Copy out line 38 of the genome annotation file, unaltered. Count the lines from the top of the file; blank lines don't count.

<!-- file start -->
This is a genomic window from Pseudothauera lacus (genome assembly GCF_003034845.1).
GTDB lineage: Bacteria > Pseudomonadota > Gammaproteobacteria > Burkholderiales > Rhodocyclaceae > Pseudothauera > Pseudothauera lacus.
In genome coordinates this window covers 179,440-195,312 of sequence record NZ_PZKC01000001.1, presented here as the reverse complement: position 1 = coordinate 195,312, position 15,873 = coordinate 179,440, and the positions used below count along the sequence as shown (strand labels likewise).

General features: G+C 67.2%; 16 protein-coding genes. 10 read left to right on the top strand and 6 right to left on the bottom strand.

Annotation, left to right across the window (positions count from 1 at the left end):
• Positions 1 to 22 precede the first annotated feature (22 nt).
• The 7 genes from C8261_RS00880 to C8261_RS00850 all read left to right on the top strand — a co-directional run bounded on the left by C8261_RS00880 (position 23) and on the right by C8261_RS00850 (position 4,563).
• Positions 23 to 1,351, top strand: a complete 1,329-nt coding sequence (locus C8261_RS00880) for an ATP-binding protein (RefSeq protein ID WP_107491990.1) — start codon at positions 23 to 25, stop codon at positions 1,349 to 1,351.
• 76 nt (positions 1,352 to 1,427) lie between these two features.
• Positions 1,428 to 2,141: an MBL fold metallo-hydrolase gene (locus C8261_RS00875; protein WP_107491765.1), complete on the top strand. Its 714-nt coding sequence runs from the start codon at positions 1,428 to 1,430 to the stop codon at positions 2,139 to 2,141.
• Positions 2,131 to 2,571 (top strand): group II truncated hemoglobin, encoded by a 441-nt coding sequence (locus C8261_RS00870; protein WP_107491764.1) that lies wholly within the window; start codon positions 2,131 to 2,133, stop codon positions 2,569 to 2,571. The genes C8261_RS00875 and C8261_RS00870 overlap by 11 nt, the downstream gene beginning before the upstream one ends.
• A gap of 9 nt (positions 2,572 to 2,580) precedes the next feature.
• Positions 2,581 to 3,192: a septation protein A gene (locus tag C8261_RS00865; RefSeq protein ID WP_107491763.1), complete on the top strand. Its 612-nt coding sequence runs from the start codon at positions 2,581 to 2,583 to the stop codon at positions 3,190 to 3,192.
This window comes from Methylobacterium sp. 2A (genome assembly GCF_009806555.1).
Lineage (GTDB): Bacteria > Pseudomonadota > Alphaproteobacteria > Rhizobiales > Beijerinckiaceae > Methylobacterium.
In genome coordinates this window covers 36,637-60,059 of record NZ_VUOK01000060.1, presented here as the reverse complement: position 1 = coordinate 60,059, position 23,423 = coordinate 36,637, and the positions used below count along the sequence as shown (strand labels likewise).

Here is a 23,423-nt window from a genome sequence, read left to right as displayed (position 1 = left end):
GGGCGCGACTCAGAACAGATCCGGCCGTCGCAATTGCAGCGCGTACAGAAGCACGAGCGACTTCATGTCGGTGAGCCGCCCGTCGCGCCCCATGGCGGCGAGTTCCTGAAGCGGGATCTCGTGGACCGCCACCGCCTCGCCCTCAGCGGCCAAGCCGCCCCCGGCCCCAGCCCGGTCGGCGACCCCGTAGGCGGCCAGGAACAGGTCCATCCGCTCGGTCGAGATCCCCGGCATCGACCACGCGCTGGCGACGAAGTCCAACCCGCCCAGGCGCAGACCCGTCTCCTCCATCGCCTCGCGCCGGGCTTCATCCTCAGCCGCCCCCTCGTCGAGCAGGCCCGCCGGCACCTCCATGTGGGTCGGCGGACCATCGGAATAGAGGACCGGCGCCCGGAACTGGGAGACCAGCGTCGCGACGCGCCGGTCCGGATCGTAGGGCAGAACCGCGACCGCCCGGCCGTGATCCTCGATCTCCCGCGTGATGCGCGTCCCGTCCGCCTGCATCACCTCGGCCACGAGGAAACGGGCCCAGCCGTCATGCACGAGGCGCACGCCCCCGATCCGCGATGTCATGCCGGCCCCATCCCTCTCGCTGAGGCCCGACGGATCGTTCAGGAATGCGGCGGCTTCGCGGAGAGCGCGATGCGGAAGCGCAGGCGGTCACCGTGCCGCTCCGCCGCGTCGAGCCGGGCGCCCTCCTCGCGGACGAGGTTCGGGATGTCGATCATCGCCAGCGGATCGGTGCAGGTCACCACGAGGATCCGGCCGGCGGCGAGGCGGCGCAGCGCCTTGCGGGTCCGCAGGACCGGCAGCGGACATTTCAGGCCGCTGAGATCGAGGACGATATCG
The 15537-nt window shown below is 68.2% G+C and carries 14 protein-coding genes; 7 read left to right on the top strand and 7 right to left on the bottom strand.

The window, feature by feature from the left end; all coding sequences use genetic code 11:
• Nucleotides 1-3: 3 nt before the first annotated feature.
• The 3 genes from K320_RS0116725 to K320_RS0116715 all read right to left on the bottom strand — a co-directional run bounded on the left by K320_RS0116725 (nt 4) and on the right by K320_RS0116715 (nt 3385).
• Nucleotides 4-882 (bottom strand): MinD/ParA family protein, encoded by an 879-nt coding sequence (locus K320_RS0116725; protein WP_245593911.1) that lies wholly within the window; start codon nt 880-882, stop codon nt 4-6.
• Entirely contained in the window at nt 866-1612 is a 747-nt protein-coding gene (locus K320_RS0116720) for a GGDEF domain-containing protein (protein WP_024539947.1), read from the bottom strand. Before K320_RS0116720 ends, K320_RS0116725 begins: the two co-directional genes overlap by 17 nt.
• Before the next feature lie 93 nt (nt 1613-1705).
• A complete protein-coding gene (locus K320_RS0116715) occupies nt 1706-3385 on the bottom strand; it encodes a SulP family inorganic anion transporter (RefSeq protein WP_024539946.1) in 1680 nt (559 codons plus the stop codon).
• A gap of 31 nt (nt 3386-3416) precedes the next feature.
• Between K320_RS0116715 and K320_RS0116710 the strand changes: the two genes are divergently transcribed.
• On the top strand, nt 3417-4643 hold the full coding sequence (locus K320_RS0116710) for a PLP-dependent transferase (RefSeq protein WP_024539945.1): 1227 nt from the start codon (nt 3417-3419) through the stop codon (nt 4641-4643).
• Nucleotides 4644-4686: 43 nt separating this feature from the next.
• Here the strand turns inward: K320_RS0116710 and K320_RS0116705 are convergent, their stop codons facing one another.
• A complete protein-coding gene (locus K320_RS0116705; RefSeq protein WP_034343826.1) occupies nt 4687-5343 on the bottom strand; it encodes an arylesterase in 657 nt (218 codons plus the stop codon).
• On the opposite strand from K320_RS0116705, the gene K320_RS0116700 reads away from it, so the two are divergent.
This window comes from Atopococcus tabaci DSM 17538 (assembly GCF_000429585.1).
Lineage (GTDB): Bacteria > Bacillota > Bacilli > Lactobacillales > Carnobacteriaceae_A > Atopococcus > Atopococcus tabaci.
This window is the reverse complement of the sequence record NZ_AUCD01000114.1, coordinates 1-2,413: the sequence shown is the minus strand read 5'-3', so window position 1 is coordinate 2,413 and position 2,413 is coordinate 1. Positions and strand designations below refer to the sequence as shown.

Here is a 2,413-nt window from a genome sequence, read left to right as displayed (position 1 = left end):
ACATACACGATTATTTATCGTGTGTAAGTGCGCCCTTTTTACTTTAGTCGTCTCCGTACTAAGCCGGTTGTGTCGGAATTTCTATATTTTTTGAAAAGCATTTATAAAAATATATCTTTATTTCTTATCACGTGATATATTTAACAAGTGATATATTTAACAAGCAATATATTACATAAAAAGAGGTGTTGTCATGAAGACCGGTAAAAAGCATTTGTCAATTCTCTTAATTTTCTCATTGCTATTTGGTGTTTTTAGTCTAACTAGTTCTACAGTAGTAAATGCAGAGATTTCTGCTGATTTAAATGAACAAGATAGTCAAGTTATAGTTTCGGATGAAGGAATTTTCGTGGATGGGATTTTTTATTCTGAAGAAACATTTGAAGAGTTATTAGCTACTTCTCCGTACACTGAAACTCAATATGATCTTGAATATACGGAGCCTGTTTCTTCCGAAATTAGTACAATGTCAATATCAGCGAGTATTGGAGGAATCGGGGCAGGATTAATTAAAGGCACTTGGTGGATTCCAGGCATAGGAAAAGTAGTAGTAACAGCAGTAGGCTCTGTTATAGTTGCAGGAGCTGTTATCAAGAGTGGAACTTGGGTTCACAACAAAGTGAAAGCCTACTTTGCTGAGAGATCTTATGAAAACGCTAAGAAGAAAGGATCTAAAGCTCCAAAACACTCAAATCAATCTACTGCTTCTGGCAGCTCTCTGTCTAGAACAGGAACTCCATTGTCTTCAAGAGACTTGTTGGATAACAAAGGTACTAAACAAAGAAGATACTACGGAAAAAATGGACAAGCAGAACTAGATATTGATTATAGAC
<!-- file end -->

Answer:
ACATACACGATTATTTATCGTGTGTAAGTGCGCCCTTTTTACTTTAGTCGTCTCCGTACTAAGCCGGTTGTGTCGGAATTTCTATATTTTTTGAAAAGCATTTATAAAAATATATCTTTATTTCTTATCACGTGATATATTTAACAAGTGATATATTTAACAAGCAATATATTACATAAAAAGAGGTGTTGTCATGAAGACCGGTAAAAAGCATTTGTCAATTCTCTTAATTTTCTCATTGCTATTTGGTGTTTTTAGTCTAACTAGTTCTACAGTAGTAAATGCAGAGATTTCTGCTGATTTAAATGAACAAGATAGTCAAGTTATAGTTTCGGATGAAGGAATTTTCGTGGATGGGATTTTTTATTCTGAAGAAACATTTGAAGAGTTATTAGCTACTTCTCCGTACACTGAAACTCAATATGATCTTGAATATACGGAGCCTGTTTCTTCCGAAATTAGTACAATGTCAATATCAGCGAGTATTGGAGGAATCGGGGCAGGATTAATTAAAGGCACTTGGTGGATTCCAGGCATAGGAAAAGTAGTAGTAACAGCAGTAGGCTCTGTTATAGTTGCAGGAGCTGTTATCAAGAGTGGAACTTGGGTTCACAACAAAGTGAAAGCCTACTTTGCTGAGAGATCTTATGAAAACGCTAAGAAGAAAGGATCTAAAGCTCCAAAACACTCAAATCAATCTACTGCTTCTGGCAGCTCTCTGTCTAGAACAGGAACTCCATTGTCTTCAAGAGACTTGTTGGATAACAAAGGTACTAAACAAAGAAGATACTACGGAAAAAATGGACAAGCAGAACTAGATATTGATTATAGAC